Satisfied employees and higher productivity go together

 

Workplaces with rising employee job satisfaction also experience improvements in workplace performance, while deteriorating employee job satisfaction is detrimental to workplace performance. This is according to new research by the National Institute of Economic and Social Research for the Department for Business, Innovation and Skills. The first such UK study, based on the nationally representative 2011 Workplace Employment Relations Survey of workplaces and their employees, found that in workplaces where average employee job satisfaction was rising, employee job satisfaction was found to be positively associated with workplace financial performance, labour productivity, the quality of output and service and an additive scale combining all three aspects of performance.

Workplaces experiencing an improvement in job satisfaction – whether measured in terms of the average level of satisfaction in the workforce, or measured in terms of an increase in the proportion “very satisfied” or a reduction in the proportion “very dissatisfied” – also experience an improvement in performance. By contrast, there was no association between job-related affect and workplace performance.

  • Increasing overall average employee job satisfaction was associated with increases in all four workplace performance measures.
  • Increasing average non-pecuniary job satisfaction was positively associated with changes in all four workplace performance measures.
  • Increasing pay satisfaction, on the other hand, was never positively associated with performance measures.
  • Workplaces with rising job dissatisfaction experienced deterioration in all four performance measures, whereas workplaces with an increase in “very satisfied” employees experienced rising quality of output or service and an increase in the additive performance measure, but not financial performance or labour productivity.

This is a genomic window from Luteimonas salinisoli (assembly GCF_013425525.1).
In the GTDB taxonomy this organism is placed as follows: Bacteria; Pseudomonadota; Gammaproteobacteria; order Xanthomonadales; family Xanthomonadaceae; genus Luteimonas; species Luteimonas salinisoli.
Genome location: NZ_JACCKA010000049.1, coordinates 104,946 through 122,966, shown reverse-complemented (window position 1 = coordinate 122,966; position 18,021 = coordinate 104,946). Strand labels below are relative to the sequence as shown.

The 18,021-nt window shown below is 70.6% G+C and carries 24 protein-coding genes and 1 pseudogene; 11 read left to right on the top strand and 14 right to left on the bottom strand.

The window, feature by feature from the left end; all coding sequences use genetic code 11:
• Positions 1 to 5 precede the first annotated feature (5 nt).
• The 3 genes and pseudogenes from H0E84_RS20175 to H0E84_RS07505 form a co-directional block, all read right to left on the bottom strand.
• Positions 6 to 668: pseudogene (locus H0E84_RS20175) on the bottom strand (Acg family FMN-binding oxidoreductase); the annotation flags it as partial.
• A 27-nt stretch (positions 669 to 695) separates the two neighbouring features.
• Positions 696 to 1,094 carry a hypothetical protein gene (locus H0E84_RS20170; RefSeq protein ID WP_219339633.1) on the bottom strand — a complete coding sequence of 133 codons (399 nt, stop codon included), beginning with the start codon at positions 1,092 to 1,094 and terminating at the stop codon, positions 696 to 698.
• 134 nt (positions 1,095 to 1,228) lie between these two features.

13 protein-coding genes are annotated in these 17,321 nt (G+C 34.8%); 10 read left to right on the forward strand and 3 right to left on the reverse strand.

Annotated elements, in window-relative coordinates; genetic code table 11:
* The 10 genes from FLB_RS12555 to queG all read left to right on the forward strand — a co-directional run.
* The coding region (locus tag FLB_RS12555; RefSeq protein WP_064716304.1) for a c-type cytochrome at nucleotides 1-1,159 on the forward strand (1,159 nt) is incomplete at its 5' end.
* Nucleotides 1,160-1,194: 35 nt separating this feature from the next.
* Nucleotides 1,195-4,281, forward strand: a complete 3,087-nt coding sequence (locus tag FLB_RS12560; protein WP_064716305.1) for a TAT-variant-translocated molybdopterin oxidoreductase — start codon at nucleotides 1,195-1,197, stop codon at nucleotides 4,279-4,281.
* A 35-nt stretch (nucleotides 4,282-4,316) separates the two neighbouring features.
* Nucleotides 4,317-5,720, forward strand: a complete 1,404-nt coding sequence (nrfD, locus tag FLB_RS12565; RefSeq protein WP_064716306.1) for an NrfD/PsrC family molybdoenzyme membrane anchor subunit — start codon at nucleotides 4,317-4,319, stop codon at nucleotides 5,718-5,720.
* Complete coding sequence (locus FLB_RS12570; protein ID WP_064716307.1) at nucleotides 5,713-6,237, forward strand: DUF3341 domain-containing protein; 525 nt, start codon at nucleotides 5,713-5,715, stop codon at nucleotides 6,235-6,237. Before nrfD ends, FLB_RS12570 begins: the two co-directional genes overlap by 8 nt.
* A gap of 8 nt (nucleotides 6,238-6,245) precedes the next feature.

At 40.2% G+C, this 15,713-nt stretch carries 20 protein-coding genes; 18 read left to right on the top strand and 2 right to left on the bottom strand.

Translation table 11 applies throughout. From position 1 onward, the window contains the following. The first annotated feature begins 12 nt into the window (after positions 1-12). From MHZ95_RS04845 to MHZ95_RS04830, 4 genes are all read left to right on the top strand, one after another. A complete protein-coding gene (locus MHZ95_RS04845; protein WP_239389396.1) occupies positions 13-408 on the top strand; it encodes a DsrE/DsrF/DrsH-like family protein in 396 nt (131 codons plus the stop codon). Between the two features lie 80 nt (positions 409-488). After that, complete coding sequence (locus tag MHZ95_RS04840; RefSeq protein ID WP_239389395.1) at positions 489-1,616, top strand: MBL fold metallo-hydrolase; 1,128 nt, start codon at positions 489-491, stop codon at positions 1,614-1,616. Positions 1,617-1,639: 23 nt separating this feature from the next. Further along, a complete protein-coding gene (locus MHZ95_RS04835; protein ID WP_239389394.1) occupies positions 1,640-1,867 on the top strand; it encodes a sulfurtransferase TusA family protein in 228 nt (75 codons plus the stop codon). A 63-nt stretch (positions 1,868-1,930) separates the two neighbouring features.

• Changes in job-related affect (the amount of time feeling tense, depressed, worried, gloomy, uneasy and miserable) were not generally associated with workplace performance.

These findings are consistent with the proposition that employers who are able to raise employees’ job satisfaction may see improvements in the performance of their workplace. These improvements are apparent in profitability (financial performance), labour productivity and the quality of output or service.

Alex Bryson, Principal Research Fellow at NIESR and one of the co-authors of the report, said: “Although we cannot state definitively that the link between increasing job satisfaction and improved workplace performance is causal, the findings are robust to tests for reverse causation and persist within workplaces over time, so that we can discount the possibility that the results are driven by fixed unobservable differences between workplaces. There is therefore a prima facie case for employers to consider investing in the wellbeing of their employees on the basis of the likely performance benefits.”

Full press release on www.niesr.ac.uk

 
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